March4Justice: Women across Australia are set to rally against violence and misogyny

Australian women are set to hold rallies in 36 locations across the country on Monday, with calls including independent investigations into cases of gendered violence.

A woman holds a placard with a symbol of feminism during the feminist's Women March which is dedicated to International Women's Day in downtown Kiev.

A woman holds a placard with a symbol of feminism during the feminist's Women March which is dedicated to International Women's Day in downtown Kiev. Source: Sipa USA Pavlo Gonchar / SOPA Images/Sipa

Thousands of women are expected to march across major cities and small towns on Monday to protest against misogyny and alleged sexual abuse in Australia's parliament.

Janine Hendry is the founder of the March 4 Justice protest, which was established in the wake of reports of an alleged rape at Parliament House against former staffer Brittany Higgins, and the historical rape allegations levelled against Attorney-General Christian Porter.

“The anger and frustration welled up inside of me," Ms Hendry told SBS News. "Because ultimately these issues of sexual abuse are arising because of a fundamental systemic inequality that exists in our society."

The movement has grown rapidly, and with over 28,000 followers on Facebook. Protests have been organised in 36 locations around the country.

"I have been completely taken aback, completely astounded," said Ms Hendry.

"I knew there was anger, but I didn’t know how widely spread that anger was. Women have had enough. We have been pushed over the precipice and I for one am not going to give up until we get some real structural change."

Janine Hendry is the founder of the March 4 Justice protest.
Source: Supplied

The protest features a list of demands, including independent investigations into cases of gendered violence and the full implementation of the Australian Human Rights Commission’s Respect at Work report.

Every member of federal parliament has been invited to attend the march.

Prime Minister Scott Morrison and Deputy Prime Minister Michael McCormack have already warned they will be too busy to attend.

Mr Morrison told the media on Sunday he would not go because "when you're prime minister in Canberra, it's a very busy day" but said he would "very happy to receive a delegation" privately in his office.

He has offered, alongside Minister for Women Marise Payne, to meet up to four of the protest organisers in his office on Monday afternoon. 

Earlier Minister Payne said she would receive the protesters' petition "via correspondence" rather than in person.

Mr Morrison said violence against women "continues to be a very high priority of my government".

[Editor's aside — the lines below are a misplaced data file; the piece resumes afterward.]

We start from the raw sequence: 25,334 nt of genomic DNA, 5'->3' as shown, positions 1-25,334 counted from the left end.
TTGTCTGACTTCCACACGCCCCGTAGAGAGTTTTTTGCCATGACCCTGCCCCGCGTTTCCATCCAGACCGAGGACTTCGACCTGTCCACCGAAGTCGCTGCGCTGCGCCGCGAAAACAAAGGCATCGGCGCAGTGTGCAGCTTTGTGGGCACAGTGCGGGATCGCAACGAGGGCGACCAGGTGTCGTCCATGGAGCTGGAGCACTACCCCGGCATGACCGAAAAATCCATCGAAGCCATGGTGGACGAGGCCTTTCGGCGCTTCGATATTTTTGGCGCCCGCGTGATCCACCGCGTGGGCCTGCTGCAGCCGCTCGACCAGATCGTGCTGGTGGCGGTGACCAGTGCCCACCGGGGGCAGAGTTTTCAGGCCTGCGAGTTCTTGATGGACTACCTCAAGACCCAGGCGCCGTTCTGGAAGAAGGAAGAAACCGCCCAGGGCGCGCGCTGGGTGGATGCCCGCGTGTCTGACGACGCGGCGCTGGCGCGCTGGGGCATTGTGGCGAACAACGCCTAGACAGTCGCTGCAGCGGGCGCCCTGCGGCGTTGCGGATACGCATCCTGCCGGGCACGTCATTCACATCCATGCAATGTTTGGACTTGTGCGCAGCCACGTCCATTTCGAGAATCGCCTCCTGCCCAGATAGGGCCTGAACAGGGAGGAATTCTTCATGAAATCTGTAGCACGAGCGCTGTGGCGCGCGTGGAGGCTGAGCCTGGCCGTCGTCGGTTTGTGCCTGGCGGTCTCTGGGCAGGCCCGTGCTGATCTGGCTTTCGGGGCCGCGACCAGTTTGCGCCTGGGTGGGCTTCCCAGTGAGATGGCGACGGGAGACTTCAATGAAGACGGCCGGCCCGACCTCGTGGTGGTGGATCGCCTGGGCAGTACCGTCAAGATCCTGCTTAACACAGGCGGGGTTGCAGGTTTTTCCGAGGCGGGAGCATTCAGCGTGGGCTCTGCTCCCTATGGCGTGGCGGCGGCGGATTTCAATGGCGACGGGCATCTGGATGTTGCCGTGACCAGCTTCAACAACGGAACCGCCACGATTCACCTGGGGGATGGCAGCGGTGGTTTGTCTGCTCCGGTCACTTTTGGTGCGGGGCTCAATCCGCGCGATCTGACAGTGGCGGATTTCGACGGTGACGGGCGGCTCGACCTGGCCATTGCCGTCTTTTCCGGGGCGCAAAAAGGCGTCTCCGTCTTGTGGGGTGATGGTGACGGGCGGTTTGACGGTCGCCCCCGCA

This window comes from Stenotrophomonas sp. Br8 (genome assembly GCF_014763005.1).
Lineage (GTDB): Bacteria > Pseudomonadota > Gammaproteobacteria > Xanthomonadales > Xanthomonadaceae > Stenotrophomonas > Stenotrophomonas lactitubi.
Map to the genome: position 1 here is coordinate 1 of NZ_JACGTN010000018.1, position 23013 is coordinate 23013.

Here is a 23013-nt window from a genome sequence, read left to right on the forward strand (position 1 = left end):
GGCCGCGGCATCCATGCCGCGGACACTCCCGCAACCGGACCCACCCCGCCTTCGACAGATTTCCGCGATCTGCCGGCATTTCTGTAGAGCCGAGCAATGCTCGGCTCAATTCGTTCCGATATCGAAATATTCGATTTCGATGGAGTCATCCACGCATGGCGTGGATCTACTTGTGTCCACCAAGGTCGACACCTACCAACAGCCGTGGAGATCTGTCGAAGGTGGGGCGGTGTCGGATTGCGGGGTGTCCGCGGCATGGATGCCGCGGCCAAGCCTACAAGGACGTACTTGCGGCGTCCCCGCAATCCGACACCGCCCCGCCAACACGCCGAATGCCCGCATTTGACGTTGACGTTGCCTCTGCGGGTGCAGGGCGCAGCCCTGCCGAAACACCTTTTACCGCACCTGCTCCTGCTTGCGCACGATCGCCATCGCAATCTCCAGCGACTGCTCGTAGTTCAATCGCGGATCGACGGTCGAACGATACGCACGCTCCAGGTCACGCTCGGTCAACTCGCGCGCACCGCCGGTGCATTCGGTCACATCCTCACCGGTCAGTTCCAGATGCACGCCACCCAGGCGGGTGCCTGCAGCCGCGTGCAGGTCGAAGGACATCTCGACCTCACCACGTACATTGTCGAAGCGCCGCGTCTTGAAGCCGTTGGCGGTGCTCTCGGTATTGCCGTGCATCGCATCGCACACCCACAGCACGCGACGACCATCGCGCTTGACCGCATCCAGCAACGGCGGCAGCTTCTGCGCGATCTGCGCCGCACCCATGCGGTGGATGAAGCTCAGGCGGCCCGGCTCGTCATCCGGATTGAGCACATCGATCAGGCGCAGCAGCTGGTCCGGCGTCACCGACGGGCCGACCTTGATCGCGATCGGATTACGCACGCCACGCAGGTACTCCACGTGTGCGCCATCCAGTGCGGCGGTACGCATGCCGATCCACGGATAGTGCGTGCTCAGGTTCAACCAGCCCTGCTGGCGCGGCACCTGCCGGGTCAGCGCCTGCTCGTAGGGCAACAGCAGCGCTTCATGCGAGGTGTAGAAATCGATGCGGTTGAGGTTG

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"The issue of dealing with violence against women and families, these are things that should be bipartisan in this country, and in most of my parliamentary experience they have been and should be."

"And so I understand there is great feeling, and understandably so on these issues. And what we need to keep focusing on is the protections, and the resources and the programs that we're putting in place."

Ms Hendry however Tweeted on Monday morning that a protest delegation would not meet with the government "behind closed doors". 

"We have already come to the front door, now it's up to the Government to cross the threshold and come to us. We will not be meeting behind closed doors," she said. 

Mr McCormack said he appreciated the issue was important but said he had a duty to respect prior commitments.

"I've already got commitments that I will meet, and I believe if you make commitments, then you should stick to those," he told the ABC’s Insiders program.

"I appreciate that this is an important issue and I understand, part of democracy, that people have their right to march and protest, and of course any submission or thing that they want to take forward."

On Sunday the rally in Perth went ahead, the rally planned for the weekend unlike the others planned for Monday. 

Over a thousand people gathered in central Perth before marching through the streets of the city chanting slogans such as "Enough is enough" and singing feminist anthems. 

Speakers took to the stage to share their own stories of sexual violence. 

Lisa Chatwin, a social worker in the Western Australian town of Bunbury, said she got involved after being added to the Facebook group. She is now organising the local protest in her town.

"It has been really inspiring," she told SBS News. "It’s been really lovely to see women supporting women, to see people who have been victims - or family or people who know victims - having the opportunity to be supported and have their experience validated.

"It's really important that we change the conversation for victims who are dealing with sexual assault.

"Take away that doubt and replace it with 'I support you, because I believe you'."

Ms Chatwin, who herself is a victim of domestic violence and marital rape, said the emphasis and the conversation around Australia needed to shift towards believing victims of abuse.

Ms Hendry said the March 4 Justice event was just the beginning of a movement that will continue.

"This is not going to go away for the government. I think what is happening in Australia, with this visceral anger from women is actually an incredibly pivotal moment in time.

"Women are saying we want change and this change has to happen now."

If you or someone you know is impacted by sexual assault, you can call 1800RESPECT on 1800 737 732 or visit

Published 14 March 2021 at 9:37pm, updated 15 March 2021 at 7:25am
By Jarni Blakkarly